Tamara Ecclestone has become 'nervous' after £25m raid on mansion

Tamara Ecclestone’s husband Jay Rutland says the heiress has become ‘nervous’ and their daughter Sophia, 6, asks if the ‘burglars are coming back’ after £25m raid on their mansion

  • The art gallery owner, 39, said that it is ‘incredibly difficult’ seeing the impact on his wife, 36, after burglars made away with £25million in cash and jewellery 
  • Jay also claimed that their six-year-old daughter, Sophia, has also been asking whether the burglars are ‘coming back’ 
  • The family were on holiday in Lapland when their 55-room mansion in Kensington Palace Gardens, London, was burgled in December 2019 
  • Among the items taken were £3,250 earrings and a necklace worth £6,000
  • Police described it as the biggest house raid ever seen in the UK 
  • Earlier this week, four suspects accused of helping the alleged ‘gang’ behind the £25m burglary at Tamara’s mansion were found not guilty

Tamara Ecclestone’s husband Jay Rutland has said that the Formula One heiress has become ‘nervous’ since their 55-room mansion in Kensington Palace Gardens, London, was burgled in December 2019. 

The art gallery owner, 39, said that it is ‘incredibly difficult’ seeing the impact on his wife, 36, after burglars made away with £25million in cash and jewellery.  

Jay also claimed that their six-year-old daughter, Sophia, has been asking whether the burglars are ‘coming back’. The couple also have baby Serena, four months.

‘Nervous’: Tamara Ecclestone’s husband Jay Rutland has said that the Formula One heiress has become ‘nervous’ since their 55-room mansion in Kensington Palace Gardens, London, was burgled in December 2019 (pictured in October 2019) 

Tamara, the daughter of ex-Formula 1 supremo Bernie Ecclestone, was on holiday in Lapland with her husband, their daughter, their dog and a security guard when the raids happened on December 13, 2019. 

Among the items taken from Tamara’s £70m mansion were £3,250 earrings and a necklace worth £6,000. Police described it as the biggest house raid ever seen in the UK.  

According to The Sun, Jay told police: ‘It is incredibly difficult for me to see how nervous my wife has become. Sophia asks if the burglars are coming back.

‘I feel anger they have stolen from us, fear they could come back and sadness that sentimental pieces of jewellery cannot be replaced.’

MailOnline has contacted Tamara’s representative for further comment. 

‘Difficult’: The art gallery owner, 39, said that it is ‘incredibly difficult’ seeing the impact on his wife, 36, after burglars made away with £25million in cash and jewellery (Tamara pictured with daughters Sophia and Serena in December)   

It comes after a Romanian barman, who was cleared of involvement in the £25million burglary at Tamara’s mansion, will walk free on Wednesday – despite being caught with her Louis Vuitton handbag and Frank Lampard’s Tag Heuer smart watch.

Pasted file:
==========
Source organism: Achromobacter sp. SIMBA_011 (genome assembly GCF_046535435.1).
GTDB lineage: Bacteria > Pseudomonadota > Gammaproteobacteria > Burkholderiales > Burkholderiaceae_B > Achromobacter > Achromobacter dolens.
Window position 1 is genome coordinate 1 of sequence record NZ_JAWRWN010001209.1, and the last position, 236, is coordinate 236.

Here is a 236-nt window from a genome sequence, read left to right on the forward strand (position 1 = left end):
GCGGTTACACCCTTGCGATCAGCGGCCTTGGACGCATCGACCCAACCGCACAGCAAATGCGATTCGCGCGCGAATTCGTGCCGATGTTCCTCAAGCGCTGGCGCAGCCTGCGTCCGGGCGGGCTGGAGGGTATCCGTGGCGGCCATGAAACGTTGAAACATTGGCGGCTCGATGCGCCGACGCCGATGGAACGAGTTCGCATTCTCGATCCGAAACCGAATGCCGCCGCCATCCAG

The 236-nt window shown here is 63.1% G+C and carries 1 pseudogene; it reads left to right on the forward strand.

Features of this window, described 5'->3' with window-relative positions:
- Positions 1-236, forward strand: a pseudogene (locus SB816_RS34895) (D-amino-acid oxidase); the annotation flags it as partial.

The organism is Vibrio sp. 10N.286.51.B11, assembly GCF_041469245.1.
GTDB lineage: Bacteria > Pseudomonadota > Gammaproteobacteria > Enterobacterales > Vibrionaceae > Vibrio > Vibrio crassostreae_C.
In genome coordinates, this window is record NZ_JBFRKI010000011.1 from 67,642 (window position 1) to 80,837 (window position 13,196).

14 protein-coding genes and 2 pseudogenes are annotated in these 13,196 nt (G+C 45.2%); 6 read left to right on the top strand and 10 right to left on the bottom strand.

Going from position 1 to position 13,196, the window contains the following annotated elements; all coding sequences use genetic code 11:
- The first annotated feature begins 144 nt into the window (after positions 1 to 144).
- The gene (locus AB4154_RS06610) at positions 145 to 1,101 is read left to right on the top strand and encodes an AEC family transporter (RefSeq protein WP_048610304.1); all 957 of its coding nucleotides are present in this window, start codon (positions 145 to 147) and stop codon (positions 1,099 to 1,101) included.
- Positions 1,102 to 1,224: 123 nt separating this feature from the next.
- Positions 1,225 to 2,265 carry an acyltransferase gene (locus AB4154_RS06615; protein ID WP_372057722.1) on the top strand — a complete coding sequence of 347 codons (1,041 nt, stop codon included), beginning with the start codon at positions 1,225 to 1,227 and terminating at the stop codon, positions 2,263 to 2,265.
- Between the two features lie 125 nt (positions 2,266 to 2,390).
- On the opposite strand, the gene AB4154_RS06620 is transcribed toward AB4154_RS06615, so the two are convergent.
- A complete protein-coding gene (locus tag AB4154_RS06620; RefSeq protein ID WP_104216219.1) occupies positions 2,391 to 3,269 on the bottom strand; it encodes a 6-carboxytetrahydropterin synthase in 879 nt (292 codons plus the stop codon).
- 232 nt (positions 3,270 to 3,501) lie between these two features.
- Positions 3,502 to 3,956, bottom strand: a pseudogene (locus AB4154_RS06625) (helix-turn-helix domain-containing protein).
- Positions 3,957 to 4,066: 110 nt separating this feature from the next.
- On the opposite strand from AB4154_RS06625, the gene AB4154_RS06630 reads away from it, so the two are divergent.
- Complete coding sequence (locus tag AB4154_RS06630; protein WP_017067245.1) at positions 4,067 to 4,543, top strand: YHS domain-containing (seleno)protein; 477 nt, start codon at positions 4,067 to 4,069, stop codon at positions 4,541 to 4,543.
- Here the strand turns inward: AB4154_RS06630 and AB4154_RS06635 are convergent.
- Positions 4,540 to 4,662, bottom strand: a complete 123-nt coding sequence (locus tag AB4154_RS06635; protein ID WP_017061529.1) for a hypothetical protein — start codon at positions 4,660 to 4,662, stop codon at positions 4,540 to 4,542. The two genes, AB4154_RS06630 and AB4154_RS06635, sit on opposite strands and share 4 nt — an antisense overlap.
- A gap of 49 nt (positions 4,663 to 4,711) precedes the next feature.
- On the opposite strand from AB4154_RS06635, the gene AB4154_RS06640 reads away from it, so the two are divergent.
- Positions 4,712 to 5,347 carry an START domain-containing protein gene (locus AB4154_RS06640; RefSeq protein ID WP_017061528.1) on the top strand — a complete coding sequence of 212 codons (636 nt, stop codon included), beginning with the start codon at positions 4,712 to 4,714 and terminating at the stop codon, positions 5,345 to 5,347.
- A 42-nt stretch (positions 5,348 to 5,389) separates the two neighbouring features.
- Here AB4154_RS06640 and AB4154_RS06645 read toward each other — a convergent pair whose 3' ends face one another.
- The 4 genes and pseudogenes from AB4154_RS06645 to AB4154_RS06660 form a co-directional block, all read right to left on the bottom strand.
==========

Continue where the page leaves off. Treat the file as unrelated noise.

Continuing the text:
Emile-Bogdan Savastru, 30, was cleared of involvement in the celebrity burglary plot but convicted of attempting to conceal criminal property after he was arrested at Heathrow with the stolen items.

He was jailed for six months but will be released immediately because he has been kept in custody since January 30 last year.

Savastru, his escort mother Maria Mester, 47, security worker Sorin Marcovici, 53, and hotel concierge Alexandru Stan, 49, were accused of helping the burglars who flew from Italy to steal £25million in jewellery and cash from F1 heiress Ms Ecclestone’s mansion in Kensington Palace Gardens in December 2019.

Late Leicester City owner Vichai Srivaddhanaprabha’s Knightsbridge home was also targeted in a £1million break-in by the same gang, and £60,000 in jewellery was grabbed from Mr Lampard’s Chelsea residence in another raid.

Earlier this week, following a five week trial, the jury cleared Mester, Savastru, Marcovici and Stan of conspiracy to burgle. 

Family: Jay also claimed that their six-year-old daughter, Sophia, has been asking whether the burglars are ‘coming back’. The couple also have baby Serena, four months (pictured in 2018)

Judge Martin Edmunds, QC, told Savastru: ‘It is clear that you ingratiated yourself with these men assuming it would be to your or your mother’s benefit and expecting reward and aware of the resources available to them.

‘In your evidence you said you were suspicious when you first found the watch because it was in a Rolex box and there would be no reality in ignoring the other evidence you yourself gave of finding jewels, albeit you say not genuine ones, in the lining of the bag. 

‘The property in this charge was a stolen Louis Vuitton bag, some 9 years old, and a stolen Tag Heuer watch with an original retail price in the region of £1,500 and they came from two of the burglaries to which I have referred. The total value at new retail prices would be some £2,500.